Huawei has built a hacking challenge to test the skills of the Academy students and “aid with categorizing people into those that know their stuff.”
Mike is also a pen-tester with Huawei. “We’re looking for natural passion and curiosity and so far we’ve been really impressed by what we’ve seen from the students.”
Mike and Chris believe that the skills gap is exaggerated at Huawei because they look for a higher quality of talent. “To find someone who goes home and lives it is really difficult. At Huawei, people have different skillsets, but we’re sort of clones. It’s a company of geniuses.”
It is their belief that industry should be funding schemes like the Cyber Retraining Academy. “What we don’t want is industry dictating what kind of professionals we want. SANS should judge that and teach the right skills”, says Chris.
The National Crime Agency (NCA) is also a supporter of the Academy. Greg works for the NCA and tells Infosecurity that they are “seeking new avenues for recruitment to acquire specialist cyber skills through diversity of background. Diversity is generally really important for the NCA because that’s what makes it tick and we have to represent the public that we’re protecting.
“It’s a very competitive market and good talent is hard to come by. Public sector pay is challenging from a recruitment perspective, but we don’t want the kinds of people motivated by pay. We want those that want to achieve something.”
Working for the NCA has other benefits, adds Greg. “Working with international partners and the ability to do something that is for the benefit of the country.
“At the career fair here at Cyber Retraining Academy, there has been lots of interest in what we do, and lots of people with the relevant skills. We’ve done a lot of work around tailoring the recruitment process and being cognizant to what appeals to people when applying.”
“It’s a brilliant opportunity and I’m very grateful to be part of this great initiative where the government and SANS are trying to break down the barriers in the workforce”Marion Dakers, Cyber Retaining Academy student
The Student Perspective
Jim Newman is one of the Academy’s students. A qualified teacher, Newman’s career to date has been diverse: teaching French, running his own business, doing collision investigation for the council and working in IT.
He recalls the application process as being “more challenging than I thought. Initially, there were a few easy questions, then came the lengthy application, aptitude test and finally face-to-face interview.” With his “very supportive” family in Somerset, Newman is living in London for the duration of the academy. For him, his objective is professional development and an exciting career in cybersecurity. “I’m really enjoying it,” he says of his time at the Academy. “Now we’re getting our hands dirty, doing practical exercises and working in groups, it’s getting even better.”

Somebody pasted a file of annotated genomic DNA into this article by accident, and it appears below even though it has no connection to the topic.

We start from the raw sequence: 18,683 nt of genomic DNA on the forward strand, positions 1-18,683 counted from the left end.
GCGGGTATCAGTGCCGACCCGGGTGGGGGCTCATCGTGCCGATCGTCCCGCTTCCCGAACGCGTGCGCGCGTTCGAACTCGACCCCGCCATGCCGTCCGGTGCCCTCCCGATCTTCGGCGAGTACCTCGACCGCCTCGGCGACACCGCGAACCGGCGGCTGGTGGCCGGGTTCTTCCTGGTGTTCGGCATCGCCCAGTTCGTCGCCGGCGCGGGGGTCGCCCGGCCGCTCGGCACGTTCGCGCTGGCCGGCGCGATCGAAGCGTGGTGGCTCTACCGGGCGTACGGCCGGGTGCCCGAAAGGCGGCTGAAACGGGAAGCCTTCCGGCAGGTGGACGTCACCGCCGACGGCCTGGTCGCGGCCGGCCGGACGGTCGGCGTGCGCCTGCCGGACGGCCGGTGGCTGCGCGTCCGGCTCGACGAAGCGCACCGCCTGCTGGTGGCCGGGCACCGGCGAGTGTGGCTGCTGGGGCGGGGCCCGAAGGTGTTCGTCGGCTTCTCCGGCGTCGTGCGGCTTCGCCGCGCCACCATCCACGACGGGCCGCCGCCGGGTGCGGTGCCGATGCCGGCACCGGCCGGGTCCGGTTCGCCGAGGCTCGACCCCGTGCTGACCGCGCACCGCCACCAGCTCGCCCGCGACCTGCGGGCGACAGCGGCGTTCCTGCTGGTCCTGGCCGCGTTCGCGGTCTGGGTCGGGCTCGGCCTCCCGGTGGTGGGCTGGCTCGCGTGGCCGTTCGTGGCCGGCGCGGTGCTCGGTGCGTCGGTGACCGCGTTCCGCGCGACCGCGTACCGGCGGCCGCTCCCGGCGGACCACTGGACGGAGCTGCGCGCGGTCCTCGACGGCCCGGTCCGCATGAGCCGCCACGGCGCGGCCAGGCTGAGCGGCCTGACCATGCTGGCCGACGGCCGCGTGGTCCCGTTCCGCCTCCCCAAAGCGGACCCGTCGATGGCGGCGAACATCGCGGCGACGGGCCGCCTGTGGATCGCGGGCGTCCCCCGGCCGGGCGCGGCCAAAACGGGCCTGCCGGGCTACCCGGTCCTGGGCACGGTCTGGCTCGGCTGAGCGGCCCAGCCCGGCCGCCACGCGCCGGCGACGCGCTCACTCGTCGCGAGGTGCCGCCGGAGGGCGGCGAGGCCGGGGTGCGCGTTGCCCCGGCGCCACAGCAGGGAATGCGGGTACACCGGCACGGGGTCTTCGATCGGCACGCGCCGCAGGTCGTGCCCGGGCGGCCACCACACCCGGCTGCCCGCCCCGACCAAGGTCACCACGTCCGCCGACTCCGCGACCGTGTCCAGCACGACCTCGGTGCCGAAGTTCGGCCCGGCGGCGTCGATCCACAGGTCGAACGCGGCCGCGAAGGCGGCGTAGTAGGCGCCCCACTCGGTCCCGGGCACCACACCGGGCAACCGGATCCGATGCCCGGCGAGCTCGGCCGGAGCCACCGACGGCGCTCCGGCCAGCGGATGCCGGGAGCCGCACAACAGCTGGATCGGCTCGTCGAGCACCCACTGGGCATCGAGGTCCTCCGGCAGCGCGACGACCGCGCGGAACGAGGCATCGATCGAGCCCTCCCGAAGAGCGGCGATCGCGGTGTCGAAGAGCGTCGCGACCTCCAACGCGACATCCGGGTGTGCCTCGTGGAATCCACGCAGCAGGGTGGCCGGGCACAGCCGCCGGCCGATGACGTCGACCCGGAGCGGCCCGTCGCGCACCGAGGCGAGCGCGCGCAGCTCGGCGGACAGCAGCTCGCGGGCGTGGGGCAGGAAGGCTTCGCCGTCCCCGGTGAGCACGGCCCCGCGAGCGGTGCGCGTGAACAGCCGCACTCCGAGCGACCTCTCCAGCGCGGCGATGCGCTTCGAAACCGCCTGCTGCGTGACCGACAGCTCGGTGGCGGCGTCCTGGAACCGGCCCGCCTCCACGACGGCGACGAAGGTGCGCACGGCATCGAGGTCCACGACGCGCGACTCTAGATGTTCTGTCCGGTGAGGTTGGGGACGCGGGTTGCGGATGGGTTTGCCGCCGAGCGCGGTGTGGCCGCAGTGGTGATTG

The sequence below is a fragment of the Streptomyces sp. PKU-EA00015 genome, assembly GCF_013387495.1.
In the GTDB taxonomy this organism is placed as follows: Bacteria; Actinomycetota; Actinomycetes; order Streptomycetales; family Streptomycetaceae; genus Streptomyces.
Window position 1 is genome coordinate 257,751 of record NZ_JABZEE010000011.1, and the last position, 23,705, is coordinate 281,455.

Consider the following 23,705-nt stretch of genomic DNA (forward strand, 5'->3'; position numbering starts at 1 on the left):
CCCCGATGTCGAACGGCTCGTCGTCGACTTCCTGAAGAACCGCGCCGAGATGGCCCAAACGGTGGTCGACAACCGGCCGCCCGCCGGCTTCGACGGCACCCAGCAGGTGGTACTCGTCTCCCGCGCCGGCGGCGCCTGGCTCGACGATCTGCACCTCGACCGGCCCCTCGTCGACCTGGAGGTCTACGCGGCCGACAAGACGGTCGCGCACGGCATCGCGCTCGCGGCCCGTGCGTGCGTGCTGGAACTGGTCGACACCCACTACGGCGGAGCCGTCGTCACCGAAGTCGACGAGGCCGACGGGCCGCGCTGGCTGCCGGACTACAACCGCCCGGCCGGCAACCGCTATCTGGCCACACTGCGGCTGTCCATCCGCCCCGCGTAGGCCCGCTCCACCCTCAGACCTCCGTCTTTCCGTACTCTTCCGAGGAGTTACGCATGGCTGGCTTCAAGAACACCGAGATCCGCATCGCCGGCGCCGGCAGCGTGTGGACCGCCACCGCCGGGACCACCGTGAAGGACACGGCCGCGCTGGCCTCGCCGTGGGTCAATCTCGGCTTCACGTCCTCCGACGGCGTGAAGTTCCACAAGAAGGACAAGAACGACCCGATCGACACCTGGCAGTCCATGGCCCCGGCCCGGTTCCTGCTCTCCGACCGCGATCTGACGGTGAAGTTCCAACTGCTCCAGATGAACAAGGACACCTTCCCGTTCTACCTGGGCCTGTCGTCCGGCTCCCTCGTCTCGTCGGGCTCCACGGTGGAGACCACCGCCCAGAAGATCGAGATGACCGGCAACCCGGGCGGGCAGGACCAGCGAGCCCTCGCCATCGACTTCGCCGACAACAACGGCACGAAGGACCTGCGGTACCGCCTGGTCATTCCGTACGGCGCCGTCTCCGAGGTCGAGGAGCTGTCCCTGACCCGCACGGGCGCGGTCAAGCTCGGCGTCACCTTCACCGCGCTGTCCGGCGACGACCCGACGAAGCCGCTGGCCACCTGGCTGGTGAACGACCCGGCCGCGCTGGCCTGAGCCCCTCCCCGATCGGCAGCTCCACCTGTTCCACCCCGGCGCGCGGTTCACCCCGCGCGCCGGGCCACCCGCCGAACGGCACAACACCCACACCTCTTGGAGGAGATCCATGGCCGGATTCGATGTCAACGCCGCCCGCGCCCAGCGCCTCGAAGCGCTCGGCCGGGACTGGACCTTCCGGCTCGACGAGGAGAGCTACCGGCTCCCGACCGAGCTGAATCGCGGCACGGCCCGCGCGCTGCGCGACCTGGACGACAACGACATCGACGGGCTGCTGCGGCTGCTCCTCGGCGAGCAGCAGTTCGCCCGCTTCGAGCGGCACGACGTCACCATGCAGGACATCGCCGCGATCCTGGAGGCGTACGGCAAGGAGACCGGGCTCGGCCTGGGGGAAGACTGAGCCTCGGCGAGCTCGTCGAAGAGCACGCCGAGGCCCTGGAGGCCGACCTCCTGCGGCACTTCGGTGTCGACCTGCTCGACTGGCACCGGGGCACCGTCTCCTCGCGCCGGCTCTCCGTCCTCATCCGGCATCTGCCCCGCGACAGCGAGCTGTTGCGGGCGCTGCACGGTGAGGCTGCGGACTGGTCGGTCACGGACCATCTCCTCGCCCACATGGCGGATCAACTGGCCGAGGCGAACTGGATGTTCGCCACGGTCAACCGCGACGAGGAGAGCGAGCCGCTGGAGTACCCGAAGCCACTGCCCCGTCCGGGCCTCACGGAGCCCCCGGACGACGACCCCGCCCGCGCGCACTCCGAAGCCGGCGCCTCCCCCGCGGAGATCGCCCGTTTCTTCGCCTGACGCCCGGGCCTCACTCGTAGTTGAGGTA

The Academy students have a good rapport, he explains, with a good social scene and a remarkable lack of competitive tension.
Marion Dakers, former financial services journalist at The Telegraph, is also a student. “There’s more than enough jobs to go around at the end, and we’re all from such diverse backgrounds offering such different things that there’s no sense of competitiveness”, she agrees.
“I did the assessment for the Academy on a whim,” Dakers confesses. “This isn’t my field of expertise so I was surprised they said I was capable.” She describes her technical ability before joining the Academy as “just about being able to install a printer”, and originally classed herself as one of the least technically proficient in the group.
“I’ve had to do a lot of homework, but everyone is learning new tricks at every stage. It’s intense, exhausting and it’s a lot to take in at once”, she says, admitting that she’s still trying to come to terms with the acronyms and language used in the industry.
When asked if she ever questions her decision to leave journalism to embark on this career change, she says “most days I feel nervous that I quit my job for this. It’s a long-term decision because cybersecurity is growing faster than journalism. I hope I timed that jump right.
“It’s a brilliant opportunity and I’m very grateful to be part of this great initiative where the government and SANS are trying to break down the barriers in the workforce.”
“The idea behind the Academy is to show organizations that they don’t have to wait two years for new candidates, there is talent outside of the industry”
The Future of the Academy
Whilst jobs at the end of the Academy aren’t guaranteed, the 100% success rate to date speaks volumes. There is also no obligation for graduates to stay in the industry after their training is complete, but with their passion, talent and drive immensely impressive, SANS and its industry supporters are confident that most will.
With the cybersecurity skills gap vast – predicted at 1.5 million by 2020 according to the latest (ISC)2 workforce study – Jones admits that although the Cyber Retraining Academy “makes a dent, it doesn’t solve the problem.” The Government can’t support this on a great scale, so the goal for the future is to get it supported by industry.
Jones has hopes for a similar scheme offered through Open University style learning. “There are many excellent candidates who we lose because they can’t move to London for 10 weeks or give up their wage.” A home-education opportunity would make the Academy accessible to many more candidates, he says hopefully. After all, that’s what the Academy strives to do, make cybersecurity careers accessible to all.
For aspiring cybersecurity professionals who have the passion and the aptitude but lack the formal education and training, the Cyber Retraining Academy opens doors and offers them a route in. “The beauty of the Academy is finding people from ordinary walks of life, and finding them from anywhere other than cyber. It’s all about being able to do the job and all that’s about is having the right brain,” concludes SANS’ Jones.
Congratulations to the Cyber Retraining Academy class of 2017 on your graduation.